(2) In the cultivation of holiness we may "do right," ever setting the Lord before us, and aiming to follow him who "left us an example, that we should follow his steps."

(3) In personal efforts to help, to relieve, to comfort, or to serve another, we may do right. In this respect, as well as others, "it is accepted, according to what a man hath, and not according to what he hath not." But we may "do right" also by patiently bearing the Divine will; and sometimes this is all the believer can do - simply to bear what God has laid upon him. Nor is there a nobler sight on earth than to see one who, racked with pain or wrapped in obscurity, can say, "My lot is appointed me by my Father's will; all that will is love, and therefore I can cheerfully bear it. If my Father were to give the rod unto my own hands, I would give it back to him, saying, 'Father, thou knowest best; do with me as seemeth good in thy sight.'" Why, such a one, though he never goes outside the doors of his own house from one year's end to another, is a missionary to the Church and to the world! Preach fervently as we may by words, we cannot preach like these suffering saints! But we must notice -

II. THE CONNECTION THERE IS BETWEEN THESE SEVERAL DUTIES. We have specified them under four heads.

1. Fret not.

2. Trust.

3. Wait patiently.

4. Do right.

These four may be reduced to two: trusting and trying; or, in other words, to resting and working. Both are included in the verse already quoted. "Trust in the Lord, and do right." While these duties in combination make up "the whole duty of man," they are so connected together that neither can be discharged without the other. If we do not trust in God, we cannot do the right, and if we do not desire to do right, we have no right to trust in God. What, then, is the relation between them? At least a fourfold one.

1. Trust in God ensures the peace of mind which fits a man for work. E.g. take a tradesman in business, whose affairs are going down, and who will soon find himself on the wrong side of the balance-sheet. It is impossible for him to go about his business with the energy it requires, especially in these times. But put the man's affairs straight; tell him that everything is set right, and that by-and-by he will find himself in a better position than at present, - and you put new life into the man. When he knows that all is right, he can set about his work with all the zest that is needed. So it is here. There once were two burdens pressing on the heart. The one, of his spiritual interests, the other, of his temporal care. What has become of these? The first, the burden of guilt, he has laid at the foot of the cross. The second, the load of earthly care, he brings day by day, and casts it upon his God. Thus he has nothing left to care for, nothing left to be anxious about. Hence, the peace of God passing all understanding keeps his heart and mind in Christ Jesus; and, consequently, with unburdened heart, he can go about the work his Father has given him to do.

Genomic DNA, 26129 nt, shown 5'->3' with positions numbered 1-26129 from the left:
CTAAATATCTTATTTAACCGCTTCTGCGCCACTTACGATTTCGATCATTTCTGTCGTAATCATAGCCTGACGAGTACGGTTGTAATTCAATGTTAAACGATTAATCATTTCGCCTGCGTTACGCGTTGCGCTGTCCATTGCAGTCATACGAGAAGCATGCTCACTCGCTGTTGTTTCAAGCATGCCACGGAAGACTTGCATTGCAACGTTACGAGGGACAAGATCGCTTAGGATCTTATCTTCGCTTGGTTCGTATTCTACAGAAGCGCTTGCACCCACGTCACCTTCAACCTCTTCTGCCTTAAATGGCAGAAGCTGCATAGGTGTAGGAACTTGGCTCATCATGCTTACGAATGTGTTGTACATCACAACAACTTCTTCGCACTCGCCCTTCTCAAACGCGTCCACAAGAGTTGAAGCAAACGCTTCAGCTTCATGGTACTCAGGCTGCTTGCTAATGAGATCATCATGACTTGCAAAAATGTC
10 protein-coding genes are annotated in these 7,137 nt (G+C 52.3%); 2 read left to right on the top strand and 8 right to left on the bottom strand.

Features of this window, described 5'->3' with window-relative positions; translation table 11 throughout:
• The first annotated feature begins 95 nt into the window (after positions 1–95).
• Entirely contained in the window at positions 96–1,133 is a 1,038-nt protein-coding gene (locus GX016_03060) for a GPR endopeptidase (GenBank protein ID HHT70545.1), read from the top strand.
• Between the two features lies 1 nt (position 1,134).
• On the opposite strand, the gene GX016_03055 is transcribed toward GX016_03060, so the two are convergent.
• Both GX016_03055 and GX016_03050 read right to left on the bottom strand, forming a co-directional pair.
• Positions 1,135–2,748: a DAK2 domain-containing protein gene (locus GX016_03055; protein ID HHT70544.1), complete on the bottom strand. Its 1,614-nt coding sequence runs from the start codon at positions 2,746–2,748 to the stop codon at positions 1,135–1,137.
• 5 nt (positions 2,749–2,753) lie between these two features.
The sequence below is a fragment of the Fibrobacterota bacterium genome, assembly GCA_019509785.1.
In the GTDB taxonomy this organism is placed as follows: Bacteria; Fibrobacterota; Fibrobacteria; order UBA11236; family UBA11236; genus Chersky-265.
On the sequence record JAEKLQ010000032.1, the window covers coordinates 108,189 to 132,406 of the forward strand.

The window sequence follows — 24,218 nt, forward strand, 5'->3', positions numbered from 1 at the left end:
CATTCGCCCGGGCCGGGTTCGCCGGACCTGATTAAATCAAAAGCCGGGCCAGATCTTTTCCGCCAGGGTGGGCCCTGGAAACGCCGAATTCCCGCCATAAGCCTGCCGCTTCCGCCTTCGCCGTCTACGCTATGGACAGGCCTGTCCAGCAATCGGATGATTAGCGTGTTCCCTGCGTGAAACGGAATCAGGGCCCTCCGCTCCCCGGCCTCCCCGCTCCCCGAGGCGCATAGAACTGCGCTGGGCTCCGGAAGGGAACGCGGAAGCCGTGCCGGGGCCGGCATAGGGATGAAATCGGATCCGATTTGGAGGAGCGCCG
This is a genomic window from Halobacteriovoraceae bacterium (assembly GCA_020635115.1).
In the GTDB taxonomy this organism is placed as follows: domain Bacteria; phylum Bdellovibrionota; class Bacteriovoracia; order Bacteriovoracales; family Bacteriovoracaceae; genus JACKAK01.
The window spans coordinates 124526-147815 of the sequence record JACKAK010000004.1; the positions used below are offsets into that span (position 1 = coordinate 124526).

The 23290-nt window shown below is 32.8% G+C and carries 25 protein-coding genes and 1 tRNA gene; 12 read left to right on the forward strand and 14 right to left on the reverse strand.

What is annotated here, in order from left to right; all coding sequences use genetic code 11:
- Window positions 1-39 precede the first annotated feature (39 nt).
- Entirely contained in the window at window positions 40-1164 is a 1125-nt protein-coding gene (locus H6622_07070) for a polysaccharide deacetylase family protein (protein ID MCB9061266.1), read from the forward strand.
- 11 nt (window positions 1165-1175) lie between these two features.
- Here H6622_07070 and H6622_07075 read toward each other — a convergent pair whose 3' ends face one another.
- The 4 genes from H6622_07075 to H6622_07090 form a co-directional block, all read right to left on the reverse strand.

2. Trusting in God ensures the reception of strength for the discharge of work. "They that wait upon the Lord shall renew their strength;" "As thy days, so shall thy strength be." So runs the promise, and so runs experience too. Strength according to the days; strength sure as the days; strength to the end of the days. Such will be the uniform result of" waiting on God all the day."

3. Trusting in God supplies a man with motives to perform his work. If I am permitted to trust in God, then honour requires that I shall do right; for I trust in God for strength to perform his will; hence when I ask for strength there is a tacit pledge that the strength received from God shall be spent in obedience to God. And not only so, but gratitude also requires that I should do right. If I receive of God's strength, how ann I but gratefully spend it for him? And the honor of religion requires that I should do right. For if I tell the world I am trusting in God, and yet fail to do right, what will the worldling say? What can he say, but this? - "Either your God is not the God you say he is, or else you have not the trust in him which you profess to have." If we want the world to believe in God, if we want them to give us credit for sincerity, we must show that, while we trust in God, we also do right.

4. Trusting in God gives a man a guarantee of the successful issue of his work. Is it mine to trust in God? Can I, under all circumstances, repose in him? Then I know that, to the very last, all shall be well. He hath said, "I will never leave thee, nor forsake thee." Trusting in him, we will dare to work, to suffer, or to die.

5. Trusting in God will ensure a blessing to those on whom our work may afterwards full. (Ver. 37, Hebrew and Revised Version margin, compared with ver. 38, Hebrew.) The good man layeth an inheritance to his children's children. "The generation of the upright shall be blessed." The Old Testament does not project our thought into our own future life after death as the New Testament does, but it lays very much stress on the effect of a man's life on the generations which will follow him on earth: this is in accordance with Deuteronomy 7:9. And there can be no manner of doubt that the posterity of a man of trained righteousness, integrity, and piety, even though he be a poor man, will have the best of all legacies - pious poverty, God's blessing, and a father's prayers. We do not say that young people are now taught too much to look to their future life, but we do venture to affirm that far too little stress is laid upon, and mention is far too seldom made of, the thought of the effect of parental character upon posterity. The law of heredity is stronger than that of environment; or, to put the same truth in somewhat antique form, "Grace does not run in the blood, but it purifies it."

6. Trusting in God ensures a man of a home in God when the earthly work is over. Even when flesh and heart fail, God is the Strength of our heart, and our Portion for ever! - C.

Parallel Verses
KJV: {A Psalm of David.} Fret not thyself because of evildoers, neither be thou envious against the workers of iniquity.

WEB: Don't fret because of evildoers, neither be envious against those who work unrighteousness.